Sam chuckled. "Like us, eh? But if Uncle—uh—Geezenstack is Mama Geezenstack's brother, like Uncle Richard is Mama's brother, then his name wouldn't be Geezenstack."

"Just the same, it is," Aubrey said. "They're all Geezenstacks. Papa, will you buy me a house for them?"

"A doll house? Why—" He'd started to say, "Why, sure," but caught his wife's eye and remembered. Aubrey's birthday was only a week off and they'd been wondering what to get her. He changed it hastily to "Why, I don't know. I'll think about it."


· · · · · 


It was a beautiful doll house. Only one-story high, but quite elaborate, and with a roof that lifted off so one could rearrange the furniture and move the dolls from room to room. It scaled well with the manikins Uncle Richard had brought.

Aubrey was rapturous. All her other playthings went into eclipse and the doings of the Geezenstacks occupied most of her waking thoughts.

It wasn't for quite a while that Sam Walters began to notice, and to think about, the strange aspect of the doings of the Geezenstacks. At first, with a quiet chuckle at the coincidences that followed one another.

And then, with a puzzled look in his eyes.

It wasn't until quite a while later that he got Richard off into a corner. The four of them had just returned from a play. He said, "Uh—Dick."

"Yeah, Sam?"

"These dolls, Dick. Where did you get them?"

Richard's eyes stared at him blankly. "What do you mean, Sam? I told you where I got them."

"Yes, but—you weren't kidding, or anything? I mean, maybe you bought them for Aubrey, and thought we'd object if you gave her such an expensive present, so you—uh—"

"No, honest, I didn't."

"But dammit, Dick, they couldn't have fallen out of a window, or dropped out, and not broken. They're wax. Couldn't someone walking behind you—or going by in an auto or something—?"

"There wasn't anyone around, Sam. Nobody at all. I've wondered about it myself. But if I was lying, I wouldn't make up a screwy story like that, would I? I'd just say I found them on a park bench or a seat in a movie. But why are you curious?"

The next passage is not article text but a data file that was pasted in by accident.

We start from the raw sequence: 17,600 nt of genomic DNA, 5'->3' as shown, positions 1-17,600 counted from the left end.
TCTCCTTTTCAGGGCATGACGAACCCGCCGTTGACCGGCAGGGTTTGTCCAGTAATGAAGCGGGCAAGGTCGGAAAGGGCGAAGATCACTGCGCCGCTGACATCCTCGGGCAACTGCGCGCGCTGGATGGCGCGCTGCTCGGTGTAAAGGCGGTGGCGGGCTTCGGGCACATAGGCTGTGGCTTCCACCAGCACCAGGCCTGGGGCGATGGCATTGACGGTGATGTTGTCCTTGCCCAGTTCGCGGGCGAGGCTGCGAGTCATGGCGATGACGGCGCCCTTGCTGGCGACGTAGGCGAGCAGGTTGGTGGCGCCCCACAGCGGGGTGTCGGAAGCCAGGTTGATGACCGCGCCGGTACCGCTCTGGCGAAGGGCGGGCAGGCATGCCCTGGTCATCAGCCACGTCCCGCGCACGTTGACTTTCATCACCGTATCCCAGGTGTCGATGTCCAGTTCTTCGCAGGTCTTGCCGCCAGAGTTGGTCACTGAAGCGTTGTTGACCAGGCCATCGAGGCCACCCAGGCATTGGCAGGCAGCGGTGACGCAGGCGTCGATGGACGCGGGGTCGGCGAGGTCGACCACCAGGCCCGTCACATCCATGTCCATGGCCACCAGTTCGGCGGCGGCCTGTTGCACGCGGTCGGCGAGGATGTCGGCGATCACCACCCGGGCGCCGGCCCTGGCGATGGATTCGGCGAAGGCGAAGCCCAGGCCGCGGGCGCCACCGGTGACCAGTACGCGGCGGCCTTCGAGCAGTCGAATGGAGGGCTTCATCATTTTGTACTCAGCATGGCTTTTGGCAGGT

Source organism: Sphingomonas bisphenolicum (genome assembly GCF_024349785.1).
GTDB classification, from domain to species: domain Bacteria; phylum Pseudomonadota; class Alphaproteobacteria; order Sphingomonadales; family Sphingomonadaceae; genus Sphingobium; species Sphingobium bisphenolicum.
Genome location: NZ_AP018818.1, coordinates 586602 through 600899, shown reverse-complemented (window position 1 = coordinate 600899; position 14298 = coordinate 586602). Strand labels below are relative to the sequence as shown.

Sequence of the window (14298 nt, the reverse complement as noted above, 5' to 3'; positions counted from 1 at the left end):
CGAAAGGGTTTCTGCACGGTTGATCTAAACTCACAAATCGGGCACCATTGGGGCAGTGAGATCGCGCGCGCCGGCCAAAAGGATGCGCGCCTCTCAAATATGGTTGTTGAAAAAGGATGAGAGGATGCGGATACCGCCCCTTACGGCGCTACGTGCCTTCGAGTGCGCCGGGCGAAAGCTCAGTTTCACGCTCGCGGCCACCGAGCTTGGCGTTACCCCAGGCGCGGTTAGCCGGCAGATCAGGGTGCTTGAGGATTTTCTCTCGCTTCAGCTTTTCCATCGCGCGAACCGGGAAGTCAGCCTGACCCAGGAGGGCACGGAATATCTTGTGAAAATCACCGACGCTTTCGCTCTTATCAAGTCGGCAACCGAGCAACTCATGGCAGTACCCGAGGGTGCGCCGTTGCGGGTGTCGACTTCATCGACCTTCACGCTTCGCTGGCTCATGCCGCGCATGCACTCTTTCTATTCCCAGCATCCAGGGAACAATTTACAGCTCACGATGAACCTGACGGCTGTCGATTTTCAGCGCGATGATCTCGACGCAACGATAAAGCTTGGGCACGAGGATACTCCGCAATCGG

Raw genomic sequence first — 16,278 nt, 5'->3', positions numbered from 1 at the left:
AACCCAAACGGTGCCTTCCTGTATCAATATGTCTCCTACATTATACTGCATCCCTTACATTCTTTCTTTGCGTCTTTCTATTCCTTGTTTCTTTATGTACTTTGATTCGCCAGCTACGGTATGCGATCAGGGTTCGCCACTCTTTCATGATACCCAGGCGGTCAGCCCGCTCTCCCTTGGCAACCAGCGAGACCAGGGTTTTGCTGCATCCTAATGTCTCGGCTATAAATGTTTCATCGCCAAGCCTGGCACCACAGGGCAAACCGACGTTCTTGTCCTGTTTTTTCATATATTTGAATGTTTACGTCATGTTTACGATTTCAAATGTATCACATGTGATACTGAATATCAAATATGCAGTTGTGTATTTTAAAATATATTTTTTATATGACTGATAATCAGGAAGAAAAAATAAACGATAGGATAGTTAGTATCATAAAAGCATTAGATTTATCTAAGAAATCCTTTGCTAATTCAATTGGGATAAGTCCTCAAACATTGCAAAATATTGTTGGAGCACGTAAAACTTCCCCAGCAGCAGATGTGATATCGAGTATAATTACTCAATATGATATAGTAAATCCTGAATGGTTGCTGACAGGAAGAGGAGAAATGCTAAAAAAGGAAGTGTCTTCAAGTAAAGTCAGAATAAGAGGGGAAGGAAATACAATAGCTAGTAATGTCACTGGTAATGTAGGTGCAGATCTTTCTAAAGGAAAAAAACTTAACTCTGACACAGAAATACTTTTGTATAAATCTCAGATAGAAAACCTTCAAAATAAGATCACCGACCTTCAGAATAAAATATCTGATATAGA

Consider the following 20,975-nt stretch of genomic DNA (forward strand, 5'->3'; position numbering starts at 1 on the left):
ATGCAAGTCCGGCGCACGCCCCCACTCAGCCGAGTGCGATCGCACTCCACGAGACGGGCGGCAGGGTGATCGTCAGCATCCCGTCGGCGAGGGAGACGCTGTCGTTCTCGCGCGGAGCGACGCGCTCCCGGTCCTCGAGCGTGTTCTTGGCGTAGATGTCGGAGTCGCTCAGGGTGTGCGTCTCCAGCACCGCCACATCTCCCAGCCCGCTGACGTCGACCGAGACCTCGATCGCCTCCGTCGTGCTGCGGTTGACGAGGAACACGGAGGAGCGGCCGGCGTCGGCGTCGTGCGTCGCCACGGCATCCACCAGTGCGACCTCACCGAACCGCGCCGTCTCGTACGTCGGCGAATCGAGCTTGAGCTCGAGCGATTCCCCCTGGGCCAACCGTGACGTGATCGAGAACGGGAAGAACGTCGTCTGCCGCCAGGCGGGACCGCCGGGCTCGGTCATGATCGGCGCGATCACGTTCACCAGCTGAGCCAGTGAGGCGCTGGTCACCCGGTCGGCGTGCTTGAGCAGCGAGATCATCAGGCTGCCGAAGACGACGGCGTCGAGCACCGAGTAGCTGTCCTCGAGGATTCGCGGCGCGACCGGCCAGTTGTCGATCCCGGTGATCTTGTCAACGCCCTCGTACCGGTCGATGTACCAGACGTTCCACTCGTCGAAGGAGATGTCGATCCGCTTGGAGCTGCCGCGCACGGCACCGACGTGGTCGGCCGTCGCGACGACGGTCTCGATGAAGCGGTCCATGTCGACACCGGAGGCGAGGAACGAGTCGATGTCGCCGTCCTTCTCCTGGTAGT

"I—uh—I just got to wondering."

Sam Walters kept on wondering, too.

They were little things, most of them. Like the time Aubrey had said, "Papa Geezenstack didn't go to work this morning. He's in bed, sick."

"So?" Sam had asked. "And what is wrong with the gentleman?"

"Something he ate, I guess."

And the next morning, at breakfast, "And how is Mr. Geezenstack, Aubrey?"

"A little better, but he isn't going to work today yet, the doctor said. Tomorrow, maybe."

And the next day, Mr. Geezenstack went back to work. That, as it happened, was the day Sam Walters came home feeling quite ill, as a result of something he'd eaten for lunch. Yes, he'd missed two days from work. The first time he'd missed work on account of illness in several years.

And some things were quicker than that, and some slower. You couldn't put your finger on it and say, "Well, if this happens to the Geezenstacks, it will happen to us in twenty-four hours." Sometimes it was less than an hour. Sometimes as long as a week.

"Mama and Papa Geezenstack had a quarrel today."

And Sam had tried to avoid that quarrel with Edith, but it seemed he just couldn't. He'd been quite late getting home, through no fault of his own. It had happened often, but this time Edith took exception. Soft answers failed to turn away wrath, and at last he'd lost his own temper.

"Uncle Geezenstack is going away for a visit." Richard hadn't been out of town for years, but the next week he took a sudden notion to run down to New York. "Pete and Amy, you know. Got a letter from them asking me—"

"When?" Sam asked, almost sharply. "When did you get a letter?"

"Yesterday."

"Then last week you weren't—This sounds like a silly question, Dick, but last week were you thinking about going anywhere? Did you say anything to—to anyone about the possibility of your visiting someone?"

"Lord, no. Hadn't even thought about Pete and Amy for months, till I got their letter yesterday. Want me to stay a week."

"You'll be back in three days—maybe," Sam had said. He wouldn't explain, even when Richard did come back in three days. It sounded just too damn' silly to say that he'd known how long Richard was going to be gone, because that was how long Uncle Geezenstack had been away.

Sam Walters began to watch his daughter, and to wonder. She, of course, was the one who made the Geezenstacks do whatever they did. Was it possible that Aubrey had some strange preternatural insight which caused her, unconsciously, to predict things that were going to happen to the Walters and to Richard?

He didn't, of course, believe in clairvoyance. But was Aubrey clairvoyant?